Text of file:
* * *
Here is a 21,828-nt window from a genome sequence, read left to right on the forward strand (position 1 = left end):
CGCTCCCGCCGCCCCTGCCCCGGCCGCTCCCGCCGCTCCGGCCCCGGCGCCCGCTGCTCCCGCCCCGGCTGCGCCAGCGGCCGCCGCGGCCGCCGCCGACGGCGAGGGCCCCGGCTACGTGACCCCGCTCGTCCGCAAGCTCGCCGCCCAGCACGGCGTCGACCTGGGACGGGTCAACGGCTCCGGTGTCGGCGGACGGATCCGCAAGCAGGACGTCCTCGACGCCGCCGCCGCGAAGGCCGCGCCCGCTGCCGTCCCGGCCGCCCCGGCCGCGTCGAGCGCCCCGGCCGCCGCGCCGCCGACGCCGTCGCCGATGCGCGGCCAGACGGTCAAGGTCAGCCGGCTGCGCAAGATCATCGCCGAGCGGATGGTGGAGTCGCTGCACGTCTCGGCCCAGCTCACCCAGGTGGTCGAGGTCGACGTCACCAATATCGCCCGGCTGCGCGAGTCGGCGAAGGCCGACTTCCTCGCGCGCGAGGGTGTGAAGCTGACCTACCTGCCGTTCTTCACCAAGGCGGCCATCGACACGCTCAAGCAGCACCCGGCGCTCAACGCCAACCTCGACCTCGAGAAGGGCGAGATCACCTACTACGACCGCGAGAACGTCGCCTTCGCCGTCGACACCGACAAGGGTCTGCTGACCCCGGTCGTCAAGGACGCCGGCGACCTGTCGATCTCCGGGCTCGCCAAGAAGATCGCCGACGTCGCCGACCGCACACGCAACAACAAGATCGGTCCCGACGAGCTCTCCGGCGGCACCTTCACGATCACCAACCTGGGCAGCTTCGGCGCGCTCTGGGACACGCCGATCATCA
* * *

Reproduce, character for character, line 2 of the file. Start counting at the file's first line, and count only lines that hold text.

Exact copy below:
CGCTCCCGCCGCCCCTGCCCCGGCCGCTCCCGCCGCTCCGGCCCCGGCGCCCGCTGCTCCCGCCCCGGCTGCGCCAGCGGCCGCCGCGGCCGCCGCCGACGGCGAGGGCCCCGGCTACGTGACCCCGCTCGTCCGCAAGCTCGCCGCCCAGCACGGCGTCGACCTGGGACGGGTCAACGGCTCCGGTGTCGGCGGACGGATCCGCAAGCAGGACGTCCTCGACGCCGCCGCCGCGAAGGCCGCGCCCGCTGCCGTCCCGGCCGCCCCGGCCGCGTCGAGCGCCCCGGCCGCCGCGCCGCCGACGCCGTCGCCGATGCGCGGCCAGACGGTCAAGGTCAGCCGGCTGCGCAAGATCATCGCCGAGCGGATGGTGGAGTCGCTGCACGTCTCGGCCCAGCTCACCCAGGTGGTCGAGGTCGACGTCACCAATATCGCCCGGCTGCGCGAGTCGGCGAAGGCCGACTTCCTCGCGCGCGAGGGTGTGAAGCTGACCTACCTGCCGTTCTTCACCAAGGCGGCCATCGACACGCTCAAGCAGCACCCGGCGCTCAACGCCAACCTCGACCTCGAGAAGGGCGAGATCACCTACTACGACCGCGAGAACGTCGCCTTCGCCGTCGACACCGACAAGGGTCTGCTGACCCCGGTCGTCAAGGACGCCGGCGACCTGTCGATCTCCGGGCTCGCCAAGAAGATCGCCGACGTCGCCGACCGCACACGCAACAACAAGATCGGTCCCGACGAGCTCTCCGGCGGCACCTTCACGATCACCAACCTGGGCAGCTTCGGCGCGCTCTGGGACACGCCGATCATCA